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  • The amount of time opioids and opiates stay in your system can vary. Depending on the substance, an opioid can stay in your system for anywhere between 7.5 to 60 hours after the last dose.

    Drug tests can detect traces of opioids in your body for up to 90 days after the last dose, even after the drug has mostly left your body. Many factors affect whether opioids stay in your system for shorter or longer periods of time.

    Average Detection Times For Common Opioids

    Many different factors affect how long opioids stay in your system. These factors include how the opioid is broken down by the body and whether it is an immediate-release or extended-release opioid.

    Opioids can offer pain relief for a short time but can stay in your system even after their effects have worn off. The average length of time common opioids stay in your system are as follows.


    Hydrocodone, a semi-synthetic opioid, stays in your system between 20 to 35 hours after it is taken. Hydrocodone has immediate-release and extended-release prescriptions.


    Oxycodone, a semi-synthetic opioid, stays in your system for between 16 to 40 hours after the last dose. Immediate-release oxycodone stays in the body for a shorter amount of time, while extended-release oxycodone stays in the body for longer.


    Codeine, a natural opiate, can stay in your system for 12.5 to 17.5 hours after it is taken. Part of codeine is broken down in the liver to become morphine. Drug testing that finds morphine in the body may be a sign of recent codeine or morphine use.


    Fentanyl, a powerful synthetic opioid drug, can stay in your system anywhere between 25 to 60 hours after it is administered. Elimination times for fentanyl can vary depending on the type of fentanyl and how it is taken.

    Fentanyl’s long half-life adds to its high potential for drug abuse.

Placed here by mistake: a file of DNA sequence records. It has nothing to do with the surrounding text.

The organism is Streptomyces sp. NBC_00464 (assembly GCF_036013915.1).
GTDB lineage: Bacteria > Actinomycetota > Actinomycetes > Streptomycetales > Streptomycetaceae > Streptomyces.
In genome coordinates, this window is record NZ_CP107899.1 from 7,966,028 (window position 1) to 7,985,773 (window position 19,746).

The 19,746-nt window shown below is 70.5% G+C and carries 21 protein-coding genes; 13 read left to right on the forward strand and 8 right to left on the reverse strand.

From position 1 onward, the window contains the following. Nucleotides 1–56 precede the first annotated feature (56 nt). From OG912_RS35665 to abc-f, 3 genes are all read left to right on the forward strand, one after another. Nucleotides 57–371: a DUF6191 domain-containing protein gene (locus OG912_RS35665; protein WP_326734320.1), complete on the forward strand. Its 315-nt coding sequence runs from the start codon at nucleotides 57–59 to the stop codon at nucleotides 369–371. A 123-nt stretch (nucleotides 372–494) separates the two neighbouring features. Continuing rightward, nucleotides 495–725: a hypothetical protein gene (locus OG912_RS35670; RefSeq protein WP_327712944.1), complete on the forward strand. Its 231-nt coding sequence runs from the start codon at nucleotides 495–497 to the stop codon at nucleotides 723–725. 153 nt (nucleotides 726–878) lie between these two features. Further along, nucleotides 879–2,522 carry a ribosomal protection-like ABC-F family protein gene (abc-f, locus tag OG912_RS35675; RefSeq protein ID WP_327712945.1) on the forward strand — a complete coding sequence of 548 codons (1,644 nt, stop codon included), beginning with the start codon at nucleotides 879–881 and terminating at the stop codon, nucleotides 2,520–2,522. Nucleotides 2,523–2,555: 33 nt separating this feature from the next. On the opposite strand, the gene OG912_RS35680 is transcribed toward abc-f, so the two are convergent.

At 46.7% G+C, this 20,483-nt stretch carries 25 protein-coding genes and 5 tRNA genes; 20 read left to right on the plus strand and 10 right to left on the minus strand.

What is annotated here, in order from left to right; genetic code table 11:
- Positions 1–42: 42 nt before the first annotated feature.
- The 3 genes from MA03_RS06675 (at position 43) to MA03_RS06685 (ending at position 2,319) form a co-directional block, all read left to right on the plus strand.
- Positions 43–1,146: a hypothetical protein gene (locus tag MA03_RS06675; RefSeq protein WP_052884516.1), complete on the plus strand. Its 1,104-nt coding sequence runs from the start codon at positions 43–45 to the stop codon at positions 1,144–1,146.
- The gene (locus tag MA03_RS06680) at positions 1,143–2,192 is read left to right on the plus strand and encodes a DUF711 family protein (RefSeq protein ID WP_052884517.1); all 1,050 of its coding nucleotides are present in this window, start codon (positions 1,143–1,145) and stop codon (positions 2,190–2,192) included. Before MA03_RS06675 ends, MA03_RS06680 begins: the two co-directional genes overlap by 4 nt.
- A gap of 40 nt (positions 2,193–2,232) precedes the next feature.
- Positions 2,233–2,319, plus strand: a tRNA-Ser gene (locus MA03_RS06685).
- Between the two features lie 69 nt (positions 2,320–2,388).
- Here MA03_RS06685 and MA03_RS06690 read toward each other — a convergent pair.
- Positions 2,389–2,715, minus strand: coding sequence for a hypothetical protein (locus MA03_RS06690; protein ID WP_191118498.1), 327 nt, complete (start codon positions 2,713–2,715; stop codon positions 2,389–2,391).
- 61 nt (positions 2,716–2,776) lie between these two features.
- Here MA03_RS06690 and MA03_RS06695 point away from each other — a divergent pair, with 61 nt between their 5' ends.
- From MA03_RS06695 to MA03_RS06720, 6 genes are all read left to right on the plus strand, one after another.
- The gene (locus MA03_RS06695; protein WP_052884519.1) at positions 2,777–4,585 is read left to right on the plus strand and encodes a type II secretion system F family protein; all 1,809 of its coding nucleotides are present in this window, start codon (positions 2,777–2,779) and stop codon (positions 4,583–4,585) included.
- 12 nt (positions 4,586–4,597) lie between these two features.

Morphine stays in your system for about 7.5 hours after last use. Some studies suggest that morphine can stay for much longer if the person taking it has serious health problems.

    Half-Life & Drug Detection Times

    Half-life refers to how long it takes for a drug to decrease to half its maximum concentration after ingestion or injection. 

    The half-life of a substance can be used to find out how long a substance stays in the body. After 5 half-life cycles, almost all of a substance is eliminated from the body.

    Many factors can affect half-life and elimination times, including: 

    • body fat percentage
    • diet
    • metabolism
    • drug tolerance
    • time since last use of the drug

    Types Of Opioid/Opiate Drug Tests

    Drug tests look for specific metabolites in the body which indicate recent drug use or even drug abuse. Different parts of the body usually have different detection windows. 

    A drug test may be done by an employer to make sure you are fit to work, or by doctors who need to confirm you are taking prescription drugs as directed.

    Traditional drug tests may not pick up metabolites for newer opioids. Your employer or healthcare provider may need a test specifically designed to pick up these novel drugs.

    Urine Tests

    Urine tests are a common way to test for drugs. Opioid metabolites can be found in urine for about 2 to 3 days after the last dose.

    Some urine tests are not designed to pick up synthetic opioids such as fentanyl, tramadol, and hydromorphone.

    Blood Tests

    Blood tests usually have a detection window of less than a day after the last dose. A blood test is most effective if a person has drugs in their body at the time of testing.

    Saliva Tests

    If an opioid is taken orally, a saliva test can detect it for about 1 to 1.5 days after it is taken. Saliva tests likely involve a cheek swab or saliva that is taken directly from the mouth.

    Hair Tests

    Opioid metabolites can be found in hair follicles for up to 90 days after the last dose.

    Opioid Detox & Treatment

    Many opioids have legally approved brand names for medical use. However, many of them are controlled substances which can be banned in the workplace or other environments.

    If you or a loved one test positive for opioids, there are resources out there. Your body may be used to having opioids in your system, and a detox may be needed to safely flush the drug out. 

    To learn about professional treatment programs that can help you overcome addiction and dependence, please contact us today.

    Written by Ark Behavioral Health Editorial Team
    ©2024 Ark National Holdings, LLC. | All Rights Reserved.
    This page does not provide medical advice.

    Centers for Disease Control and Prevention - Urine Drug Testing
    LabCorp - Blood Drug Testing
    LabCorp - Drug detection times | Frequently Asked Questions (FAQs)
    National Library of Medicine - Codeine | C18H21NO3
    National Library of Medicine - Fentanyl | C22H28N2O
    National Library of Medicine - Hydrocodone | C18H21NO3
    National Library of Medicine - Morphine | C17H19NO3
    National Library of Medicine - Oxycodone | C18H21NO4

    Medically Reviewed by
    Kimberly Langdon M.D.
    on March 11, 2021
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